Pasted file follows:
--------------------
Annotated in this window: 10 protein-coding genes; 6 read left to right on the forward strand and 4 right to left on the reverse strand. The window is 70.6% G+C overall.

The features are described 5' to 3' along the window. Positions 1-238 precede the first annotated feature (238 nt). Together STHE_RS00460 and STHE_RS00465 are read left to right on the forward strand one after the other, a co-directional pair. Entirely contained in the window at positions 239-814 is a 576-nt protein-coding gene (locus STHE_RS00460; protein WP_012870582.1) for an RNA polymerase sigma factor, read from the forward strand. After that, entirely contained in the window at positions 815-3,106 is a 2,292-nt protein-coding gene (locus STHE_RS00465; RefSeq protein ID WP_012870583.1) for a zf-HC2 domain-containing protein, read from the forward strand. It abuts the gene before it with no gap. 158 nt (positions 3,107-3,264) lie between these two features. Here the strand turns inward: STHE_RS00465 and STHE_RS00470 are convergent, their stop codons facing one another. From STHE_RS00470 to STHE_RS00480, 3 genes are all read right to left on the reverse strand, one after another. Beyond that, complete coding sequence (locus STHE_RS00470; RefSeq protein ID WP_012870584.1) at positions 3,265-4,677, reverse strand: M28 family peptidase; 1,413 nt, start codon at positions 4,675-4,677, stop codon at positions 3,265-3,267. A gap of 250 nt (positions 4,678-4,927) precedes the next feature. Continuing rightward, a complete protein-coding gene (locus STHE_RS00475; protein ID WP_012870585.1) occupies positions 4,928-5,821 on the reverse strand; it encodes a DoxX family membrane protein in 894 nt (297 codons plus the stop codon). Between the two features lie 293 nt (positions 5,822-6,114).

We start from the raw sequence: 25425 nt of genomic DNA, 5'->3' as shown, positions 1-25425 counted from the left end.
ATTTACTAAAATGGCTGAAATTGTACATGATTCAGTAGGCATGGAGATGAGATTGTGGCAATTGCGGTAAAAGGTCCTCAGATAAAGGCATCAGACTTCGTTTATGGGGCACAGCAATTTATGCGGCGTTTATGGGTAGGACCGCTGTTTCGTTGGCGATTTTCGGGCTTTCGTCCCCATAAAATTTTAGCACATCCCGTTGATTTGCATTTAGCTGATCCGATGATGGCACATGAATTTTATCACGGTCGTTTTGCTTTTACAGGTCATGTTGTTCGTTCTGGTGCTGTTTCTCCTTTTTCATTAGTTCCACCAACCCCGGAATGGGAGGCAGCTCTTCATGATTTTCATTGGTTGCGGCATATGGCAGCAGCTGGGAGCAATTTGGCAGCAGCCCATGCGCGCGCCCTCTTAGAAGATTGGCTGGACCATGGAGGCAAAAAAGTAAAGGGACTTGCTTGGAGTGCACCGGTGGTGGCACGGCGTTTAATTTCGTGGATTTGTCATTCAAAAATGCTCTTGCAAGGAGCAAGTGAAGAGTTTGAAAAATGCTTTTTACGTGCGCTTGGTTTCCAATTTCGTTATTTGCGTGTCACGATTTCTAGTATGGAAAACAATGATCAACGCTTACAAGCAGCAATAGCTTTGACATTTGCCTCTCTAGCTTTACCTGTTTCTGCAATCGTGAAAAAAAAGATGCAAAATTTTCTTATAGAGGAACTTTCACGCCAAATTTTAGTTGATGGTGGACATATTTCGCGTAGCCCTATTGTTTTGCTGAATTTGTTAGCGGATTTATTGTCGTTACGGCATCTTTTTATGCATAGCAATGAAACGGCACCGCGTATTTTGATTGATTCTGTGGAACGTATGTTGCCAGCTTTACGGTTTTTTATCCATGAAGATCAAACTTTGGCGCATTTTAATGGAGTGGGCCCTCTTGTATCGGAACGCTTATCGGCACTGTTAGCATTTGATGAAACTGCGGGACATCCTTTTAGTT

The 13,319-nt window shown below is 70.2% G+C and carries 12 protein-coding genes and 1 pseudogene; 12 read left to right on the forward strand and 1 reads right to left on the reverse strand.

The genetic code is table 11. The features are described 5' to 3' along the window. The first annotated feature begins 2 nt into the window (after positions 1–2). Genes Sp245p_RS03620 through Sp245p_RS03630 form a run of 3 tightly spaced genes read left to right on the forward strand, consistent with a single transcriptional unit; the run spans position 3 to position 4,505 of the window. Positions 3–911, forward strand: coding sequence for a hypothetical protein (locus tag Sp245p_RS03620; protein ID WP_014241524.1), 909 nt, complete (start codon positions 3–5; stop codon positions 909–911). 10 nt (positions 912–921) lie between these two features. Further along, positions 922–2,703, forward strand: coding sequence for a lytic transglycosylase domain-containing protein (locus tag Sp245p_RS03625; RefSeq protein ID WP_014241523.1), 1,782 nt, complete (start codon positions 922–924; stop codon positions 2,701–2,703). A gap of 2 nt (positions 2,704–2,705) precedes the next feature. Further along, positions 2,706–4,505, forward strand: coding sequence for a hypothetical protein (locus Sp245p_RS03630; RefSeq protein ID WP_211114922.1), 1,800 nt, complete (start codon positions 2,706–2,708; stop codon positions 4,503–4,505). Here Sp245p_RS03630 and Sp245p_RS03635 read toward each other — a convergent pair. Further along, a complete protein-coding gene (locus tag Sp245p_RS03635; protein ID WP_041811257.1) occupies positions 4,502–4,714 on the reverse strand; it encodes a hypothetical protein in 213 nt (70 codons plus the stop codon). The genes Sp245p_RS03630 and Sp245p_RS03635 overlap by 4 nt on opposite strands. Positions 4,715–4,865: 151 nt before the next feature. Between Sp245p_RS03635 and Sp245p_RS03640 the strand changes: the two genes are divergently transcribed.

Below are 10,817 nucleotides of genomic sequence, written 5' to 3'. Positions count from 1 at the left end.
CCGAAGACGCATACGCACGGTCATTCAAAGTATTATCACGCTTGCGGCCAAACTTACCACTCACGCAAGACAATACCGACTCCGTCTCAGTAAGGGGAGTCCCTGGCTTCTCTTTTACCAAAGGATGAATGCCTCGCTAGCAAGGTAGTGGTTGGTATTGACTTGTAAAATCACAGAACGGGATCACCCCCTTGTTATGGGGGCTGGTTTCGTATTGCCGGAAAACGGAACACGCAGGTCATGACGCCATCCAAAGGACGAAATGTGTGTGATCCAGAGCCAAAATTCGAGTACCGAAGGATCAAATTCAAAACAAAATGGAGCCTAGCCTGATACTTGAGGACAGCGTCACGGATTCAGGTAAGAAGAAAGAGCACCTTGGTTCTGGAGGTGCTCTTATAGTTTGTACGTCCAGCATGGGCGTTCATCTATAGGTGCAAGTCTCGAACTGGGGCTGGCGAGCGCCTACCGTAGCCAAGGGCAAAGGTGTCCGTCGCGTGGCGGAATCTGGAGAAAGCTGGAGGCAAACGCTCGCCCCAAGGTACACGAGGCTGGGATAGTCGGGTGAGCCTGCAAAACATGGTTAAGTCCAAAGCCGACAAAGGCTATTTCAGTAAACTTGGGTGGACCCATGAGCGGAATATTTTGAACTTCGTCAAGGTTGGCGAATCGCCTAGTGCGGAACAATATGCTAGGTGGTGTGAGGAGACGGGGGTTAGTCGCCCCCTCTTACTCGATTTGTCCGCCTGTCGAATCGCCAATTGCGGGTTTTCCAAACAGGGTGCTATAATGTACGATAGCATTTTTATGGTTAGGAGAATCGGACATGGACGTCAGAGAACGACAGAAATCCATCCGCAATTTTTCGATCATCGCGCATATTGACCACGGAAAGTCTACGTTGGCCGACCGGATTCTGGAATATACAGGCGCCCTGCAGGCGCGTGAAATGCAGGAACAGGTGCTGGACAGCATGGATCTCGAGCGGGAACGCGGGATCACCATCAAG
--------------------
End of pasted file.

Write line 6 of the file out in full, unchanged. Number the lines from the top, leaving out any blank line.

The genetic code is table 11. The features are described 5' to 3' along the window. The first annotated feature begins 2 nt into the window (after positions 1–2). Genes Sp245p_RS03620 through Sp245p_RS03630 form a run of 3 tightly spaced genes read left to right on the forward strand, consistent with a single transcriptional unit; the run spans position 3 to position 4,505 of the window. Positions 3–911, forward strand: coding sequence for a hypothetical protein (locus tag Sp245p_RS03620; protein ID WP_014241524.1), 909 nt, complete (start codon positions 3–5; stop codon positions 909–911). 10 nt (positions 912–921) lie between these two features. Further along, positions 922–2,703, forward strand: coding sequence for a lytic transglycosylase domain-containing protein (locus tag Sp245p_RS03625; RefSeq protein ID WP_014241523.1), 1,782 nt, complete (start codon positions 922–924; stop codon positions 2,701–2,703). A gap of 2 nt (positions 2,704–2,705) precedes the next feature. Further along, positions 2,706–4,505, forward strand: coding sequence for a hypothetical protein (locus Sp245p_RS03630; RefSeq protein ID WP_211114922.1), 1,800 nt, complete (start codon positions 2,706–2,708; stop codon positions 4,503–4,505). Here Sp245p_RS03630 and Sp245p_RS03635 read toward each other — a convergent pair. Further along, a complete protein-coding gene (locus tag Sp245p_RS03635; protein ID WP_041811257.1) occupies positions 4,502–4,714 on the reverse strand; it encodes a hypothetical protein in 213 nt (70 codons plus the stop codon). The genes Sp245p_RS03630 and Sp245p_RS03635 overlap by 4 nt on opposite strands. Positions 4,715–4,865: 151 nt before the next feature. Between Sp245p_RS03635 and Sp245p_RS03640 the strand changes: the two genes are divergently transcribed.